Traffic at the Centre for Communication (CAC) eased off this week, so I took the opportunity to chat with Janet Symmons. Janet is a graduate student tutor at the CAC and a PhD candidate in the Faculty of Education, Curriculum and Instruction. We talked about how to write about theory—not only because this is a question grad students wonder about, but because it’s a topic dear to Janet’s heart. During our talk, Janet clarified the difference between a conceptual framework and a theoretical framework, told me a little about her own story and provided a useful resource.
Madeline: So what is the difference between a conceptual framework and a theoretical framework?
Janet: There has been quite a debate about this – Google it and you’ll see. People get the two confused. A conceptual framework clarifies the concepts through which the findings are discussed. So it emerges as you write your literature review (key words and ideas). Concepts are the general meanings of words, and from them you build the conceptual framework.
The theoretical framework is built from one or more theories through which you view everything. It’s like a pair of glasses you put on, glasses that you can change. For example, you can look at the same data through different lenses—say a feminist lens or a Marxist lens—and find different things. You can also combine theories that complement one another. My theoretical frame is self-determination theory. This is the theory through which I will view my data. Perhaps in a different study I can use the same data, but change my theoretical framework, to say, feminism or Marxist theory. Those would give me a very different perspective of the same data.
Madeline: When do you write about theory?
Janet: You should introduce your theoretical framework in your introduction, but give all of the details about it in your methodology section. And when you’re writing about its history or background, use the past tense. When you are writing about how you are using it, use the present tense.
Madeline: What are you working on and what is your theoretical framework?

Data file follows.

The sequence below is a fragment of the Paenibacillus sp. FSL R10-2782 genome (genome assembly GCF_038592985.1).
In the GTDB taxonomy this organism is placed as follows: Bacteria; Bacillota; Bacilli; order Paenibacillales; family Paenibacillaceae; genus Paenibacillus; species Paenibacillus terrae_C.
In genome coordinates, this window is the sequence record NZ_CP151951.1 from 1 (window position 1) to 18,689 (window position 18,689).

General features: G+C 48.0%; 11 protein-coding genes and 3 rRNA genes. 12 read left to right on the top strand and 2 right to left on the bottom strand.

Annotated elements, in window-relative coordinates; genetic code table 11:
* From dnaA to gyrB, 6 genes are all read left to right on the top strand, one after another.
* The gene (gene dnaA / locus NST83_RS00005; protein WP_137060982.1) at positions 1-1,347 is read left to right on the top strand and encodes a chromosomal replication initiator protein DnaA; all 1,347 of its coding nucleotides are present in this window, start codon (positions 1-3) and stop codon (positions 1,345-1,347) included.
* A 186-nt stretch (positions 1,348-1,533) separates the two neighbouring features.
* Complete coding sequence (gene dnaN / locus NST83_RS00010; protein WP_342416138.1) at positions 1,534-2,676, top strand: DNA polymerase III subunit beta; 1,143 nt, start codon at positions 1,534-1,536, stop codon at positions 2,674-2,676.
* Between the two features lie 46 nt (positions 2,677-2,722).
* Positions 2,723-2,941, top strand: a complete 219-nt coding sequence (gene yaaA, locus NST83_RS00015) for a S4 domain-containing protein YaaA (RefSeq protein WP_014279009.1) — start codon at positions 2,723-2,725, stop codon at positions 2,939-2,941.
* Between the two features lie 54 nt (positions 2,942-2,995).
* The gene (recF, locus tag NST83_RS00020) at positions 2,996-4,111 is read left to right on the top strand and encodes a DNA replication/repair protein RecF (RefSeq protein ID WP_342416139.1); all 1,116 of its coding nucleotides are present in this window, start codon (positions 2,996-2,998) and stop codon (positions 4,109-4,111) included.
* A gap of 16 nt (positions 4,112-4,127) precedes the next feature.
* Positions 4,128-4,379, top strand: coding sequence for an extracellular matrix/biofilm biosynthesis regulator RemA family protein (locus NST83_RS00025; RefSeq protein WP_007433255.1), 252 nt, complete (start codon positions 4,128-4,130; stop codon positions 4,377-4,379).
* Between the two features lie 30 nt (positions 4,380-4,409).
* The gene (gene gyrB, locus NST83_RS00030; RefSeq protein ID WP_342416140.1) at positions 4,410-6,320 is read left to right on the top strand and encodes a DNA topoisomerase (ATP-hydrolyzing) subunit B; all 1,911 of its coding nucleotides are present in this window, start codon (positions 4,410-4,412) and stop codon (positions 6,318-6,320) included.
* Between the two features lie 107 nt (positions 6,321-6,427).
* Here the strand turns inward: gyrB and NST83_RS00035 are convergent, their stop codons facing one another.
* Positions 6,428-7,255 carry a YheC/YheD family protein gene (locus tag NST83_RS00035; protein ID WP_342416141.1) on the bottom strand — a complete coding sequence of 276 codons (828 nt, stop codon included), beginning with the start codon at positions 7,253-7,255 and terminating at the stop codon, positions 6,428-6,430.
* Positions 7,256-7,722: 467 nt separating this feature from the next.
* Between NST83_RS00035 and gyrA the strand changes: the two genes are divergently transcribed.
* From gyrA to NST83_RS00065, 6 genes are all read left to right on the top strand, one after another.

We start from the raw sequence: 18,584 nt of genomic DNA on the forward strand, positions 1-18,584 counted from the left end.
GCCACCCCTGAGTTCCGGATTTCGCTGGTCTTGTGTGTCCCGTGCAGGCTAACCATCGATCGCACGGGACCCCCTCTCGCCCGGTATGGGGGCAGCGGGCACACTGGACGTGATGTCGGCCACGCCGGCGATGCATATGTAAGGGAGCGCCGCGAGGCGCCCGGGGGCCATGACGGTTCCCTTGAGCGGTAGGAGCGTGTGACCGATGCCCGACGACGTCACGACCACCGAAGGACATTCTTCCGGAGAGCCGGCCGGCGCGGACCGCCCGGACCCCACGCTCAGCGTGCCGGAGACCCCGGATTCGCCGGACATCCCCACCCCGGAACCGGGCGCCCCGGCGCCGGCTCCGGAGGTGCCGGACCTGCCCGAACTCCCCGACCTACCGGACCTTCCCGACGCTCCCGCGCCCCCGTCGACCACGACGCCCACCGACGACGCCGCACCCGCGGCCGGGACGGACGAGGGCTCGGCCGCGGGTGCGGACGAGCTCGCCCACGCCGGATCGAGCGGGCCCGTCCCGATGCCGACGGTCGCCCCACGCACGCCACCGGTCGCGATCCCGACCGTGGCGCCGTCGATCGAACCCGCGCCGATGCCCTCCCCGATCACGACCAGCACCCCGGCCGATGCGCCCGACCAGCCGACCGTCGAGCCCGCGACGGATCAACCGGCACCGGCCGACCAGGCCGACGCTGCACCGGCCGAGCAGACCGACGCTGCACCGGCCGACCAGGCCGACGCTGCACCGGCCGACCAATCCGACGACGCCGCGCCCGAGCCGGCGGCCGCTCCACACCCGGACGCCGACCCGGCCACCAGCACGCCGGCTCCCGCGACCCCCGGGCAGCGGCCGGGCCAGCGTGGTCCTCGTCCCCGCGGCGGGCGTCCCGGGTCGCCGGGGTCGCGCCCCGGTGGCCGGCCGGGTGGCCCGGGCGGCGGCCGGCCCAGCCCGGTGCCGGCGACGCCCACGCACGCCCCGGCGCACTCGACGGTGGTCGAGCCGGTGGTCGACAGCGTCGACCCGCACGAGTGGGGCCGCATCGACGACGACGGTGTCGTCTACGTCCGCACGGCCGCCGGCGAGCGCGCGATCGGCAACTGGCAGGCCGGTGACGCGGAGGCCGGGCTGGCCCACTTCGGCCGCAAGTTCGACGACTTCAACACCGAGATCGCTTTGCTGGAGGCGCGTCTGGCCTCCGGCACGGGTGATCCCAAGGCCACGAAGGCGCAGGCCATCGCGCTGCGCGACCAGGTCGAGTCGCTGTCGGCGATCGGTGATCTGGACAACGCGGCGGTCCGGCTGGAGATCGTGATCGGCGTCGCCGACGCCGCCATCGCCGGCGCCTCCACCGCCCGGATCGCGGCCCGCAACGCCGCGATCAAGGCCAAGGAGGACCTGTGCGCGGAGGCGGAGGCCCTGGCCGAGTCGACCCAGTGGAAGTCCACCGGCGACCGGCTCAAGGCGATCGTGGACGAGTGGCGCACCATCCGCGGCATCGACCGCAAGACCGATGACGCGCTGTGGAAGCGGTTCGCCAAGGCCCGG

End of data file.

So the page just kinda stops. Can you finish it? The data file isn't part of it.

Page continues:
Janet: I am doing a qualitative study, interviewing nine British Columbia educators about their use of open educational resources (OERs), specifically what motivates them to use OERs. I am collecting my data using phenomenology methodology, specifically Reflective Lifeworld Research. With this approach, you gather data in a particular way, use a three-part analysis, and put it back together. After that, I will use self-determination theory to view the data.
Madeline: Why did you decide to inquire about how educators use OERs?
Janet: OERs are on the cusp; they will either evolve or be tossed to the wayside. Educators using OERs are being disruptive by using OERs rather than traditional textbooks, and I want to know why.
Madeline: Let’s backtrack to theory. You can’t just pick any theory, right? Don’t you have to align theory with your project?
Janet: Right. First I tried using one theory called Roger’s Diffusion of Innovations, but after working a few months on it, I felt as if I were fitting a square peg into a round hole. It just didn’t work. I read about a few more theories before I found the ones that worked, and a light bulb went on.
Madeline: But isn’t phenomenology a theory? Is your theory reflective lifeworld research or is it self-determination?
Janet: It can be confusing. A resource that really helped me get clear is Salma Patel’s post where he explains the research paradigm in simple language and provides a table:
Madeline: Thanks, Janet. I know our conversation will help graduate students struggling with how to write about theory.
 For more on this methodological development, see the work of Helena and Karin Dahlberg. They draw on the phenomenological and hermeneutic traditions to create a new approach to qualitative research. Dahlberg, H., & Dahlberg, K. (2019). Open and Reflective Lifeworld Research: A Third Way. Qualitative Inquiry. https://doi.org/10.1177/1077800419836696
Photo credit: By Conrad von Soest – http://www.badwildungen.de/altar/foto6.html, Public Domain, https://commons.wikimedia.org/w/index.php?curid=1844015
The “Glasses Apostle” painting in the altarpiece of the church of Bad Wildungen, Germany. Painted by Conrad von Soest in 1403, “Glasses Apostle” is considered the oldest depiction of eyeglasses north of the Alps.